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Globe and Mail columnist Derek DeCloet (right) gets a leg up for the ball as he tries to defend the goal during tryouts for the Toronto Football Club at The Soccer Centre in Vaughan, Ont., December 18, 2006. (Yvonne Berg/Yvonne Berg for The Globe and Mail)
Globe and Mail columnist Derek DeCloet (right) gets a leg up for the ball as he tries to defend the goal during tryouts for the Toronto Football Club at The Soccer Centre in Vaughan, Ont., December 18, 2006. (Yvonne Berg/Yvonne Berg for The Globe and Mail)

Derek DeCloet

If companies were World Cup teams Add to ...

It's called the World Cup. It ought to be called the World's Distraction.



Through the magic of streaming Internet video (thank you, Al Gore), it's now possible for millions of fanatics, casual observers of the sport, and professional procrastinators to watch soccer at work, while not appearing to watch soccer at work. Not that any of us would actually do that, since we've all been listening to the admonitions of Bank of Canada governor Mark Carney to become more productive.

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All we're saying is, there are 62 matches still to be played, which is 5,580 minutes of the beautiful game, plus injury time, extra time, penalty kicks and time added by the referee to account for the time that Portuguese striker Cristiano Ronaldo spends rolling around in the grass, pretending he has just been shot in the leg by an opposing midfielder. Most of this soccer will be played during working hours in Canada, which means that even if you're not watching, chances are your shiftless co-workers will be.

South Africa fans arrive for the Opening Ceremony ahead of the 2010 FIFA World Cup South Africa Group A match between South Africa and Mexico at Soccer City Stadium.
The 10 best World Cup commercials Watch and vote for your favourite

But what if you've been so focused on the bottom line - on being productive - that you haven't had time to brush up on what's going on between the touchlines? We've got you covered.



South African soccer fans cheer during the opening ceremony of the 2010 World Cup at Soccer City stadium in Johannesburg.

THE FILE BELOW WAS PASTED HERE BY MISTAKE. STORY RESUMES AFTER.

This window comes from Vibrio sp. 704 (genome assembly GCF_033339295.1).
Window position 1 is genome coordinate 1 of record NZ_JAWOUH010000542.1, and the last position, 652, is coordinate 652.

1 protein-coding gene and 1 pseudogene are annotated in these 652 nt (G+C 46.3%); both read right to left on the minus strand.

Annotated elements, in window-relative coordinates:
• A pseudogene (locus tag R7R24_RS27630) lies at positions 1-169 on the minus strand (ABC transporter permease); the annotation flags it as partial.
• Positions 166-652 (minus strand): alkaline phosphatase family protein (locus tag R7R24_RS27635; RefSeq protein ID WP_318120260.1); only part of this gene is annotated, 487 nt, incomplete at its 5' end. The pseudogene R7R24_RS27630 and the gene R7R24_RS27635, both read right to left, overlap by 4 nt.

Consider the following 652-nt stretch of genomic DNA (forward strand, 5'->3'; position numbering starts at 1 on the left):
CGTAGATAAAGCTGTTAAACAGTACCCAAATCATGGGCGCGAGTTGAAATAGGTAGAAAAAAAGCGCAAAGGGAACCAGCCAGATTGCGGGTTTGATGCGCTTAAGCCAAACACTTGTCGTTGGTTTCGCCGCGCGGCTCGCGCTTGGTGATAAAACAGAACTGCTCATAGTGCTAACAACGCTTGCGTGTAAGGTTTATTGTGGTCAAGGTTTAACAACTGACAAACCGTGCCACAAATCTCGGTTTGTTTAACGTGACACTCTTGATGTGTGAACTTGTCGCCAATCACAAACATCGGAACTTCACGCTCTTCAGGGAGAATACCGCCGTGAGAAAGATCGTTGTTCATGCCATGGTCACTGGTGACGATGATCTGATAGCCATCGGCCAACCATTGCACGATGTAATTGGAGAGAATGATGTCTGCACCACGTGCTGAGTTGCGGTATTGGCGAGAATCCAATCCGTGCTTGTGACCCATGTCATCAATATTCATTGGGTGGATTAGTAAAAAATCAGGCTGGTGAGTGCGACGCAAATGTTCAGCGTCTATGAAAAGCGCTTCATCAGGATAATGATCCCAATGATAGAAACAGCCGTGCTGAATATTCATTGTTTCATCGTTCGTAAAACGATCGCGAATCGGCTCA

(* World Cup odds as posted by Bodog.ca)

(** Price-earnings ratio based on estimated earnings provided by Bloomberg)



Germany equals the Royal Bank of Canada : Ruthlessly efficient, joyless, and ridiculously competent. They always have a few detractors, but when it matters, they seem to perform better than almost everyone else.

Odds of winning the World Cup*: 16 to 1

Stock price: $53, down 6 per cent this year

Price-earnings ratio**: 12

Portugal equals Lululemon . Pretty boy striker Cristiano Ronaldo wouldn't look out of place wearing a pair of tight yoga pants. Female soccer fans swoon at the thought. But a brave investor would see a short-selling opportunity in something that seems overhyped.

Odds of winning the World Cup: 28 to 1

Stock price: $41.76 (U.S.), up 38.7 per cent this year

Price-earnings ratio: 36

Brazil equals Google - powerful, creative and slightly scary. It's not enough to win; you have to do it with elegance, too. Bet against them at your peril.

Odds of winning the World Cup: 4 to 1

Stock price: $488.50 (U.S.), down 21 per cent

Price-earnings ratio: 18

Spain equals Apple . During the 1990s, they went from one disappointment to another. Now, they're at the top of the game. But the expectations are massive. Apple investors and fans of star striker Fernando Torres would be wise to brace for a letdown.

Odds of winning the World Cup: 4 to 1

Stock price: $253.51 (U.S), up 20.3 per cent this year

Price-earnings ratio: 19

Mexico equals BCE . For a while, it looked like they wouldn't even qualify for the tournament, so they got a better manager. What a difference that made.